Don’t Get Me Started

I had the *ahem* “pleasure” of reading a rather incendiary, very insulting, and apparently quite flawed piece of research yesterday, which suggested that the childhood obesity crisis can be blamed on…working mothers.  Yes, you read that right.  Not screen time, not poor eating habits, not processed foods, not the lack of recess and P.E. in schools, not lack of access to safe playspaces.  Working mothers.

Don’t get me started.

As a working mother with one heavy child and one borderline underweight child, I was drawn to this article like the proverbial moth to flame; although I should know better by now, and should be an inveterate jaded survivor of the online Mommy Wars, I anxiously scanned the piece looking for the bit of incriminating evidence that would explain to me just what it is that I’m doing wrong to make L. bigger than his classmates.  Where is the fascinating and radical piece of information that we’ve all, until now, overlooked?  What is it about the lifestyle of a child whose mother works that is so vastly different — in ways both mysterious and nuanced — from the lifestyle of a child with a stay-at-home mother?  And if I could find that a-ha moment in this article, would it allow me to somehow put on the brakes in P.’s development and prevent him from eventually becoming overweight, too?

Snort.  Reality check time.  Of course I didn’t really think I was going to find some magical key in this article, and unsurprisingly, I didn’t.  It doesn’t even appear to have been a well-designed study, frankly; the researchers admitted that they never looked into the eating habits of the children they studied in any way.  That’s right: no observation of the kids’ meals and snacks, no anecdotal evidence in the form of food diaries, parental interviews, or even a shoddily designed nutrition survey.  Nothing about food at all.  How strange, then, that the researchers make a big leap in offering the hypothesis that “busy families may accelerate weight gain by relying too much on fast food and frozen dinners rather than preparing fresh, healthy meals.”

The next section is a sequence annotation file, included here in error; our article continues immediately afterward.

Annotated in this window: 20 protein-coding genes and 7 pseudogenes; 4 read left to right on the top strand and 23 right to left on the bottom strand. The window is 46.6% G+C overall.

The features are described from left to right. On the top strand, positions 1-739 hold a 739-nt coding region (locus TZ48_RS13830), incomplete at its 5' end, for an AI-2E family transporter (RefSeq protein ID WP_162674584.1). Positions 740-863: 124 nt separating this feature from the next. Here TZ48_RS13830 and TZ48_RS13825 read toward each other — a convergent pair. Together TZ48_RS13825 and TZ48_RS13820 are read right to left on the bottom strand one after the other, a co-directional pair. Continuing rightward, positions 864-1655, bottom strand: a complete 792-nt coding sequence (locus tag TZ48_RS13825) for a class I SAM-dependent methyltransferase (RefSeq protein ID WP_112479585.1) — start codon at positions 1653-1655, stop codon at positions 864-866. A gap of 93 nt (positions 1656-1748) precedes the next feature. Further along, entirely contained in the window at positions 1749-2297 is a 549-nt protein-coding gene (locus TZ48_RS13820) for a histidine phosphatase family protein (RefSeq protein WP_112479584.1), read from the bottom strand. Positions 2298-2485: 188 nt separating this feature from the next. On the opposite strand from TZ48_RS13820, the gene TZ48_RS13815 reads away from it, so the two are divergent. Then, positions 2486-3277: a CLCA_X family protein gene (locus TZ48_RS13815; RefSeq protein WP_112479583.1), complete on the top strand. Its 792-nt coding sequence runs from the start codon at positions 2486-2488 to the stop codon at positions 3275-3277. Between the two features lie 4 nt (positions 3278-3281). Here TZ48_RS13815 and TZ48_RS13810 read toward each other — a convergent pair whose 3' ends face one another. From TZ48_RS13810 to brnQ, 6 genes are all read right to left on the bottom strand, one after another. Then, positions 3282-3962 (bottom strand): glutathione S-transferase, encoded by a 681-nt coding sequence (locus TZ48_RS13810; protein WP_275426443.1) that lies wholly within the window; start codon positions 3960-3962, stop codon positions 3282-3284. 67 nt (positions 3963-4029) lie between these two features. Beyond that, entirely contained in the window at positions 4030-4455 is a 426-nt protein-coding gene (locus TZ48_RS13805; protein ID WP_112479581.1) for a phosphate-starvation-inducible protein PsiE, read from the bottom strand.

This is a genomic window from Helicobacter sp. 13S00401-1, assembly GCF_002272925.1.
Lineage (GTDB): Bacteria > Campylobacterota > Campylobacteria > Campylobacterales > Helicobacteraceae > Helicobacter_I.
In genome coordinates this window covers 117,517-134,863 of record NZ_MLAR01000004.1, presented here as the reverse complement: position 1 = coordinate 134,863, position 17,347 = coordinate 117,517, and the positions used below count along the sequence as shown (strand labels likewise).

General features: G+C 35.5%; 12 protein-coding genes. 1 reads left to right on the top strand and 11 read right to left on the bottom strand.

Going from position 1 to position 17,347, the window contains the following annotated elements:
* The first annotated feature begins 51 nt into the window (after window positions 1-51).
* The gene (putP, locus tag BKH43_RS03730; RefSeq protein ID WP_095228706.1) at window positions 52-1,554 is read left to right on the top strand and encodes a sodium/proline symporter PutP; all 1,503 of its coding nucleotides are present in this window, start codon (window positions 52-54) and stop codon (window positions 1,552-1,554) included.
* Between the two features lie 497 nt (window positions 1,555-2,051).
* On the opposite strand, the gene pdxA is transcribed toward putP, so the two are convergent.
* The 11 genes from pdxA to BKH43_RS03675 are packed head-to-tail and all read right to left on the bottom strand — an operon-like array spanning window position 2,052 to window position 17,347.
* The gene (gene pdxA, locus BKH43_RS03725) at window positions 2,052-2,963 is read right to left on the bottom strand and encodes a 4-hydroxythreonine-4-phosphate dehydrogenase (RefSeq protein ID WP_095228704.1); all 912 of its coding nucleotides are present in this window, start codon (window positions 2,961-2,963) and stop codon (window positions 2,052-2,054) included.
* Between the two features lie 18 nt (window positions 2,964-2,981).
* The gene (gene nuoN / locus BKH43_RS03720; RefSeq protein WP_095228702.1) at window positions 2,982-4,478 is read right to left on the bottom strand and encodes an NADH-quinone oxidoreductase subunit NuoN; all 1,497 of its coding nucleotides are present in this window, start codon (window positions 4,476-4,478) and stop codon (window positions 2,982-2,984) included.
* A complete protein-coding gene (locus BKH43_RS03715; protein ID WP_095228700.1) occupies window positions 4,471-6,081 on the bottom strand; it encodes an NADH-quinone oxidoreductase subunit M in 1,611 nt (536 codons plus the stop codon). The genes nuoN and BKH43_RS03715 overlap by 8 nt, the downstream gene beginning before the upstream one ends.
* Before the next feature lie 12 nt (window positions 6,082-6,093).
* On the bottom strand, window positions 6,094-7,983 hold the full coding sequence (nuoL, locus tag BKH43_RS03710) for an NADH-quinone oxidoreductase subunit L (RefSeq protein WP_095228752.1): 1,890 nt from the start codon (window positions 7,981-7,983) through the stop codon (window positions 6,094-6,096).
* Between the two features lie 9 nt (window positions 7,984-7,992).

OK, I’ll bite.  Yes, of course, we all know that a busy parent — and I emphasize, by the way, the use of the word “parent” here — may be inclined to take shortcuts and go through the drive-thru line or order in pizza or any number of other less desirable approaches to dinner.  We all know, too, that there are a vast number of families who eat this way much more often than they probably should.  But it seems to me to be nothing short of irresponsible to leave the FACTS of diet and nutrition out of a study on childhood obesity and simply wave a magical hypothesis wand stating that “these kids are fat, so it must be that their busy working mothers don’t take the time to feed them homemade foods.”

Could it be part of the puzzle?  Perhaps.  But it struck me, as I re-read the piece this morning, that the lead study author is quoted as saying that “it’s not the mother’s employment, but the environment…there needs to be improved access to healthy foods.”

The environment?  So…it appears, at least to me, that another giant quantum leap of reasoning is made here, in which the study authors are assuming that the home environments of children whose mothers work are nutritionally poor.  Um, professor?  Over here.  Ooh, ooh, I know, I know, call on  me!

Could it be that the children of working mothers are more often fed by people other than their parents?  Could THOSE be the environments, and caregivers, that are in need of reform?

We don’t know, because, of course, the study authors didn’t look into this possibility at all (see what I mean about giant, gaping holes in the research?).  But as a logical, thinking person, it would occur to me that:
A) Children who do not have a stay-at-home caregiver spend more time, from an earlier age, in child care and preschool settings, which often provide snacks, lunches, or both.